Poems by New Yorkers in Massachusetts

Sunday, May 25, 2014

When my brother and I were in Massachusetts this summer visiting my parents, we decided to take a hike one day on Monument Mountain. Monument Mountain is a beautiful piece of Berkshires landscape that is famous for having inspired writers. "On August 5, 1850, Nathaniel Hawthorne and Herman Melville enjoyed a well-chronicled picnic hike up Monument Mountain. A thunderstorm forced them to seek refuge in a cave where a lengthy and vigorous discussion ensued, inspiring powerful ideas for Melville’s new book, Moby Dick, which he dedicated to Hawthorne." 

Alexander and I climbed while we chatted fervently (as is our style) about writing. On the way up the mountain, he told me about the novel that he has been working on and his excitement about being dedicated to a project outside of academia. He listed off all the books he has been reading to help him focus on the task of actually writing a novel. On the way down the mountain we talked about the memoir I have been struggling with for the past year, and how I really want it to be a story I tell on stage, but am having the hardest time finding "the story" within my life. He suggested I make fun of myself a little--and the first thing I thought of was my embarrassment about my secret and shameful desire for fame.

We tend to lose our connection to our surroundings when we get deeply in a conversation, which is what happened, as we neared the end of the 90 minute hike. Suddenly we had no idea how to get back to the car where we had parked. Luckily, we saw a hiker walking confidently down the path and asked her for directions. She pointed us in the right direction, and we chatting breathlessly with her as we walked back to our cars together. She told us that her trail name had been "the happy hiker" but was considering changing it. She asked us for advice--we tried, but we were unable to offer anything useful. She told us she was doing a project called 365 poems by new yorkers, where she asks people on the New York Subway to write a poem, which she then she publishes on her site. I was immediately drawn to her. She, like us, is a born and bred New Yorker in Massachusetts visiting her family. She asked us if we would participate in her project. We agreed. When we got to the bottom of the hill--we each wrote a quick poem in a little notebook. She took a photo of each of us, and we exchanged email addresses. She is also a filmmaker and writer. And teaches children and has twin daughters. I found her utterly compelling.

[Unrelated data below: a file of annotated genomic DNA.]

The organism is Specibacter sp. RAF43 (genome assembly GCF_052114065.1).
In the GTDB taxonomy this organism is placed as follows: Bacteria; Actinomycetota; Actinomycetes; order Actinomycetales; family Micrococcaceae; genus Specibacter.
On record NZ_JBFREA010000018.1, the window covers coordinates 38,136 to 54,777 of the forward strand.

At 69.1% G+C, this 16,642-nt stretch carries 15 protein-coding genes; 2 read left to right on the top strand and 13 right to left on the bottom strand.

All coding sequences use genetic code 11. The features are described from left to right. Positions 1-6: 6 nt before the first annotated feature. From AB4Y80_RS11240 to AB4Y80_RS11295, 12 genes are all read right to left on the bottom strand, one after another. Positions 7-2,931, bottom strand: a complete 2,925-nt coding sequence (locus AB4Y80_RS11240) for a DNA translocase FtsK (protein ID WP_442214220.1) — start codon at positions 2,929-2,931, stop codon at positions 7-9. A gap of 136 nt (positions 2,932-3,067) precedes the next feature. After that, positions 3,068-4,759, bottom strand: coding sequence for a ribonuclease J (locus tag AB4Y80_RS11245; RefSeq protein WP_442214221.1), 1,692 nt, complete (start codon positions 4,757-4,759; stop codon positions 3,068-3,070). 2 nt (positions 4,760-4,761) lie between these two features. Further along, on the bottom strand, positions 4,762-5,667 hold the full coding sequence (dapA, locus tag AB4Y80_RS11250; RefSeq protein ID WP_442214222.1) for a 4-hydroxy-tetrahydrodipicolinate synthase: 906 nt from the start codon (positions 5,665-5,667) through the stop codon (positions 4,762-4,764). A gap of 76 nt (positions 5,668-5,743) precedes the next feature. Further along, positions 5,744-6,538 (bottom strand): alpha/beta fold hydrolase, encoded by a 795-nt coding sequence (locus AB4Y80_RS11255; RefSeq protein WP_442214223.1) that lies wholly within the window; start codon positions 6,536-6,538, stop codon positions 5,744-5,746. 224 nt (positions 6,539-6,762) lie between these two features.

The day after the hurricane, she emailed me letting me know she was ready to publish my poem alongside Alexander's but she had lost the second page. She asked me if I could re-write the second part of my poem. I had no memory of what I had written, so I added what came to me on the spot. Unfortunately, our poems are not side by side as I was waylaid from internet because of Odile (which my friend Holly Mae told me is the name of the Black Swan (the shadow of the Swan Queen from Swan Lake). Here are the two links to the poems and the project:

Poems by New Yorkers

Alexander's Poem

Zoë's Poem


Here is my poem (with the newly-fashioned ending):


I am famous to the trees

who look over me 

who have known me 



I was born


the terrible 

act of birth

before the DNA

fought for its right to be seen.


Under their patient arms

I grow

and let go

of the need

the pressing



To become 


beyond the destiny 

of trees.